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About mrcvs

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  • Birthday September 3

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  1. I've always felt like Eisenhower was fleeced when it came to interstate highway development and the national interest and military. Reality is, if speed was necessary, the military would use air travel before highways. But surely the Teamsters Union was for it. Let's have tax dollars pay for trucking interests. Living not far from I 78 there are so many trucks clogging the highways I'm surprised there isn't a substantial toll on truck transportation. There should be!
  2. I'm surprised it ended that early as well. I really never gave it any thought until now. Hence, this thread. Just assumed with many cars available in the 1920's it made sense for it to end then, especially if travel was local, but then you have folks such as U S Senators who have to service their constituency as well as travel to DC, so travel has to be more than just local. Not much in the way of industry there. Most there have money they earned elsewhere or inherited. I had neither and so I left. Canaan, about 10 miles away, Is more industrial. Tracks are still there, and freight trains too. Trains allow for segregation. Senator Walcott could have travelled in the first class car. Were such distinctions allowed when travelling by bus? My third grade teacher who had been there forever said the tracks were torn up for the WWII steel drive. Most of the railroad bed is still there. Some has been built on. A real shame. I might go back there if I didn't have to drive for a visit.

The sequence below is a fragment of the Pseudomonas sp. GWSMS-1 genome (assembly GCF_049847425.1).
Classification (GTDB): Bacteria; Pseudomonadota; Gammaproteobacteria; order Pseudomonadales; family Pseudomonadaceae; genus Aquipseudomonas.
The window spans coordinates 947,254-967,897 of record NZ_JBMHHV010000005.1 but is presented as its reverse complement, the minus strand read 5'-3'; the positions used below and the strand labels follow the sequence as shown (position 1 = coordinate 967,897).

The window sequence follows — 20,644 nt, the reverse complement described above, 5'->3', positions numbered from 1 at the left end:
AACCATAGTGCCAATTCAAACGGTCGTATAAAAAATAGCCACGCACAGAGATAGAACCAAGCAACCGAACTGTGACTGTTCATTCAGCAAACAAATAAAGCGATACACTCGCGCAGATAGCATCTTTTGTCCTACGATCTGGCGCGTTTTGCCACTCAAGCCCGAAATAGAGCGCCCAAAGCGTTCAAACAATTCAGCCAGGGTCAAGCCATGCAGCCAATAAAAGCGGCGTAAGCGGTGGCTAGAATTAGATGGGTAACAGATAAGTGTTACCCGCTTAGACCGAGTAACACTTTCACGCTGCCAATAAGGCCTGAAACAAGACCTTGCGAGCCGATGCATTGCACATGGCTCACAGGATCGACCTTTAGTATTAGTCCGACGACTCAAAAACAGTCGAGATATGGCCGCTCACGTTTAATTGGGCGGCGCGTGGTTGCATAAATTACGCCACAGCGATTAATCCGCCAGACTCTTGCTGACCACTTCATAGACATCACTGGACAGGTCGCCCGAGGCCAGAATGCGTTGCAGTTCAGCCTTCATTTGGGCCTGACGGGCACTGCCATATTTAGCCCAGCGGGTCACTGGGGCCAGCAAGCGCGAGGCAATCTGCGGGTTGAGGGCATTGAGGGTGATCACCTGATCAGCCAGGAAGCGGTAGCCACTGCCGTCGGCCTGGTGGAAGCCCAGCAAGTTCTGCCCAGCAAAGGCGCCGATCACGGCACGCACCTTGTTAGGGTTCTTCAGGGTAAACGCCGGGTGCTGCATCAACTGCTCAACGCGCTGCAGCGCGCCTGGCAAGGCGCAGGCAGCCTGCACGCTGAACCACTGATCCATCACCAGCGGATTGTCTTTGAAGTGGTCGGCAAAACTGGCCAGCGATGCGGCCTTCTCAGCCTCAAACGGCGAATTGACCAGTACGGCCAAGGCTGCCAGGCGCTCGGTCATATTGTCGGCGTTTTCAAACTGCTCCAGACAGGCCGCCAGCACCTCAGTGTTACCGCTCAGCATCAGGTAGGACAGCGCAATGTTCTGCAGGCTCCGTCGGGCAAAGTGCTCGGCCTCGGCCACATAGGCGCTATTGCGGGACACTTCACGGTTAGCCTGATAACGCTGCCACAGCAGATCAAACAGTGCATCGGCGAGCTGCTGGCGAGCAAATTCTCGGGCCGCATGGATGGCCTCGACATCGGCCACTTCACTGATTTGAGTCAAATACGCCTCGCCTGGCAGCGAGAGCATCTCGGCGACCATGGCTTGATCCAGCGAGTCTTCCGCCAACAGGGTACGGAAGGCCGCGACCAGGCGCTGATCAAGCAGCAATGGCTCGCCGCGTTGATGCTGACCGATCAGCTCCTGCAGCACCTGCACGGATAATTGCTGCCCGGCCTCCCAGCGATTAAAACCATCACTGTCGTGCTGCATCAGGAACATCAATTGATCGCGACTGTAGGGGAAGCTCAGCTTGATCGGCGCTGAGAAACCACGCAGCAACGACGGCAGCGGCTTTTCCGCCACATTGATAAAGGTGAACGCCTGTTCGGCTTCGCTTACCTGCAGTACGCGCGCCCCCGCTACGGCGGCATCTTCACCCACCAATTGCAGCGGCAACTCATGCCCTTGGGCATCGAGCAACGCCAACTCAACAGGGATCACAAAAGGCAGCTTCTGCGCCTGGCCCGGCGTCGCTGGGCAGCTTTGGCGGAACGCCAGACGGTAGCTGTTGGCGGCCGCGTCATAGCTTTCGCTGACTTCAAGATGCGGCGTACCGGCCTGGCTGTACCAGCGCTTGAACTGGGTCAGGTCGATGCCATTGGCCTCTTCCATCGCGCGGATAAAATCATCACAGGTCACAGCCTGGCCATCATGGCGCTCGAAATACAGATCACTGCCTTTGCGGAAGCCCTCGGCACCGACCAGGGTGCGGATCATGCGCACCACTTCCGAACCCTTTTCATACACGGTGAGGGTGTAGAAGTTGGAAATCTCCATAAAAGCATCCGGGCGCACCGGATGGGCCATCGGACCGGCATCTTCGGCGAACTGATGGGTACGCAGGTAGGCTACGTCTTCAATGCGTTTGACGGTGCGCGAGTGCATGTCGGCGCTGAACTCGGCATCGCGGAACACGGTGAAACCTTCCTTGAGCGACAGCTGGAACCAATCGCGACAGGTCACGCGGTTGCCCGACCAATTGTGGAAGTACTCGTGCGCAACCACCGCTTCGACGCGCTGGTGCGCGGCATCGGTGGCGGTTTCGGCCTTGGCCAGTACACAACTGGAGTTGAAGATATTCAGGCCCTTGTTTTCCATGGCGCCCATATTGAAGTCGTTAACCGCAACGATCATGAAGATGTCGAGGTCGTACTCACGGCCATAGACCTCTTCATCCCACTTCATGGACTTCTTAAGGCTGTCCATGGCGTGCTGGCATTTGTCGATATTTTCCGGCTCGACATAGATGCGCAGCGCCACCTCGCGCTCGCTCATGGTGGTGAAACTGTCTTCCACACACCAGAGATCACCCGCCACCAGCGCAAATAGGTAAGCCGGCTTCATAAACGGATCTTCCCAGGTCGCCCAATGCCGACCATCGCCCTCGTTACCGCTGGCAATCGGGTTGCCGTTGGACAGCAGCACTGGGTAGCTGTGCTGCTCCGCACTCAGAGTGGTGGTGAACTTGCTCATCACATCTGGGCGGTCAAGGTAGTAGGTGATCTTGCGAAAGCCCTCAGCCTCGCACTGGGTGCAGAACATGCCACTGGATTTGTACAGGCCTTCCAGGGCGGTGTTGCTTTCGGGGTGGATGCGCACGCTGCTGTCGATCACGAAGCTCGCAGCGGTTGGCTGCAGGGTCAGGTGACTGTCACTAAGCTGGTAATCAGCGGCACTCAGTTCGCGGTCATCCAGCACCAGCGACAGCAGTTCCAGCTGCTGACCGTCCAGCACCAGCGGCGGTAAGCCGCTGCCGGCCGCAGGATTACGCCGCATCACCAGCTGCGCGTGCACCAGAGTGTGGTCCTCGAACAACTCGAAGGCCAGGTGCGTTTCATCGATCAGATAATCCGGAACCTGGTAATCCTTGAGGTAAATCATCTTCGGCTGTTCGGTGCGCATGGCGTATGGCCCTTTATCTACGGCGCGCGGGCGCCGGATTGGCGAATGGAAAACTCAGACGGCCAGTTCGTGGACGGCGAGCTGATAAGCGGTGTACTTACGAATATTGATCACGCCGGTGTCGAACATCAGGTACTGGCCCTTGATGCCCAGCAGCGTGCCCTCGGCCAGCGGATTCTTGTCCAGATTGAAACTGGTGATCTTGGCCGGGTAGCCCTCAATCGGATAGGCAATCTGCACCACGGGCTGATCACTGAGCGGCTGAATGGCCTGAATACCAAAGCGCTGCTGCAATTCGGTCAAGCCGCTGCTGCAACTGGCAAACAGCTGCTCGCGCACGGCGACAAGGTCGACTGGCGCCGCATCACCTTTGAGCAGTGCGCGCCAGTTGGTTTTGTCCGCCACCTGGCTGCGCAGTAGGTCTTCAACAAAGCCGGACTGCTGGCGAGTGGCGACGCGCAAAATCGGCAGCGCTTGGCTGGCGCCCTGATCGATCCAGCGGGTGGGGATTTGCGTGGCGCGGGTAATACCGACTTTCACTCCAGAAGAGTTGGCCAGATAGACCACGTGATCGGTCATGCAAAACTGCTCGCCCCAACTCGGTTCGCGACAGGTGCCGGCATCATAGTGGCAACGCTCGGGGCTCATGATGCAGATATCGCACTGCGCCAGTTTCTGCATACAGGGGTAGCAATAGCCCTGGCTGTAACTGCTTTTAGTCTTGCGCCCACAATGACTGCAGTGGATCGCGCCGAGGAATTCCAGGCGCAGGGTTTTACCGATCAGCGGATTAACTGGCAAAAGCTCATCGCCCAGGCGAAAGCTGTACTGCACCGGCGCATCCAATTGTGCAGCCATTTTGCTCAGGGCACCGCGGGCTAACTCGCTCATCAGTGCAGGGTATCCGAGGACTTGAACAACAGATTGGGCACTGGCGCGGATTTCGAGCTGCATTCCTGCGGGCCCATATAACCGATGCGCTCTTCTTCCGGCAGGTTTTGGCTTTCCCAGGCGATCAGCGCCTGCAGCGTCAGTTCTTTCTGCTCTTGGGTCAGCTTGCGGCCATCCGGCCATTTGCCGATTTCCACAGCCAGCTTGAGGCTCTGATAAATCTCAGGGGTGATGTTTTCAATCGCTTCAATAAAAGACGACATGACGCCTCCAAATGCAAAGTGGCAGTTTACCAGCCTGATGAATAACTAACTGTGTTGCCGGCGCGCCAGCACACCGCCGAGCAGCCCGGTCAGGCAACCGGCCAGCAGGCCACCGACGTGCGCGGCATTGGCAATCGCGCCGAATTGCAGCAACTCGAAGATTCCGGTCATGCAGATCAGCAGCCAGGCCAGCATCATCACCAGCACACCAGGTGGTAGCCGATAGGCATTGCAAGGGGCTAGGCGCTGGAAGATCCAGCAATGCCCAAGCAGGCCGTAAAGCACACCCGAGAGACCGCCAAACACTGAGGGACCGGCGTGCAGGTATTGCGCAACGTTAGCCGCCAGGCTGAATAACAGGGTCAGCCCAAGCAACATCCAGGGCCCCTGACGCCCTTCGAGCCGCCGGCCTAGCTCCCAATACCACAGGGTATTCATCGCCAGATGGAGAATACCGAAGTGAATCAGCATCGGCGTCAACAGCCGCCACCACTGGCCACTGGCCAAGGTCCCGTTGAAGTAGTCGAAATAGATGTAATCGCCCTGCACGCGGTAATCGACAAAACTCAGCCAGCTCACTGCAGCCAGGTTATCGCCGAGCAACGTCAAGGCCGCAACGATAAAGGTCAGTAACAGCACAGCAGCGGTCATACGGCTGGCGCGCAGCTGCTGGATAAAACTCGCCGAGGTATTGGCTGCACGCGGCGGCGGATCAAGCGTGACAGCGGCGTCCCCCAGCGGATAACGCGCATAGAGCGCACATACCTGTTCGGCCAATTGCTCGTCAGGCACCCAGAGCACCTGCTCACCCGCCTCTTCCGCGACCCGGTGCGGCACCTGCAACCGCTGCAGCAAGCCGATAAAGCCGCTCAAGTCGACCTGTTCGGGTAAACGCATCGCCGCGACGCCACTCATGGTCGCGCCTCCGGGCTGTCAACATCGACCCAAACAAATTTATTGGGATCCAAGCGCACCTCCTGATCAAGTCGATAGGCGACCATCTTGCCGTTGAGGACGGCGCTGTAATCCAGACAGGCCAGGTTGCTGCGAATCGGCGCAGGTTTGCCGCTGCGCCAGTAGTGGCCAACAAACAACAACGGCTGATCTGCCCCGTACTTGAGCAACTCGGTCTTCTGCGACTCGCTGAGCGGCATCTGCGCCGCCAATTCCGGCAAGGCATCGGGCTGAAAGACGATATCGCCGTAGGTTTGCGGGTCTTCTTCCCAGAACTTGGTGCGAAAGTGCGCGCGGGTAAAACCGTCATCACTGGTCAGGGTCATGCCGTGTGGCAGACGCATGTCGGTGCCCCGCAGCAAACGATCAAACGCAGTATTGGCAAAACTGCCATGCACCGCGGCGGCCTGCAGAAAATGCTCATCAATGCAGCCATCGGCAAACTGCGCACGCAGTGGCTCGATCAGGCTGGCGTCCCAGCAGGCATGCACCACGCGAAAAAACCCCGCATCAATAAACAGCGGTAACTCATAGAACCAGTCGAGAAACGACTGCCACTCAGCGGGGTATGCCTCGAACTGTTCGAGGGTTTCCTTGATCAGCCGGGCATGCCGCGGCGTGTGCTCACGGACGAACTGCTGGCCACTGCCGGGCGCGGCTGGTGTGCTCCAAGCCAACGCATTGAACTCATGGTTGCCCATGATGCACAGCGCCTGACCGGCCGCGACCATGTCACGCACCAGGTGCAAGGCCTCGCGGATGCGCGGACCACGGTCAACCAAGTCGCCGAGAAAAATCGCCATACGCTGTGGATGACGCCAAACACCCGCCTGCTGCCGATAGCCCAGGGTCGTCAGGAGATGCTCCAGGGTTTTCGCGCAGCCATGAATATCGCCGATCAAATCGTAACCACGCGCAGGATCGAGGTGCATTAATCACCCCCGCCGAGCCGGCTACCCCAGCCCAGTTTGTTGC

3. And, what vehicle would an individual such as this, Skull & Bones, Yale, 1891, have driven, I would guess something like a Packard. Would he have driven it himself, or a chauffeur? Any attempt to drive all the way to DC from Norfolk? I actually am not interested in this exact individual, per se, but more in the automotive history of the times and means of travel of individuals of that sort. My family heritage is such that I do not come from such a glorified background, and I do not know if my ancestors of modest means would have even owned cars prior to WWII?
  4. Nothing really to brag about, but I was raised in Connecticut, Norfolk to be precise. (I have not lived there for nearly 3 decades now. Connecticut is a land where you have tremendous opportunity to be overtaxed and, in addition to this, in my case, at least, a tremendous opportunity to be underemployed as well.) I believe that passenger traffic ended there about 1927 or 1928, and freight traffic in 1938. The rails were pulled up in WWII as part of the steel drive. How this topic originated--I was researching this individual: So, here he is, residing in Norfolk, he just got elected to the Senate in 1928, passenger rail service to Norfolk ended about that time, and he needed to get to Washington, DC on a regular basis for the next 6 years. How would he have done it? I'm guessing he might have taken a private car to somewhere like Hartford, 30 miles away, and taken the train from there to NYC and then to DC??? Canaan, a town about 8 or 10 miles away still has rails. Perhaps passenger traffic traveled through that town much later than the late '20's?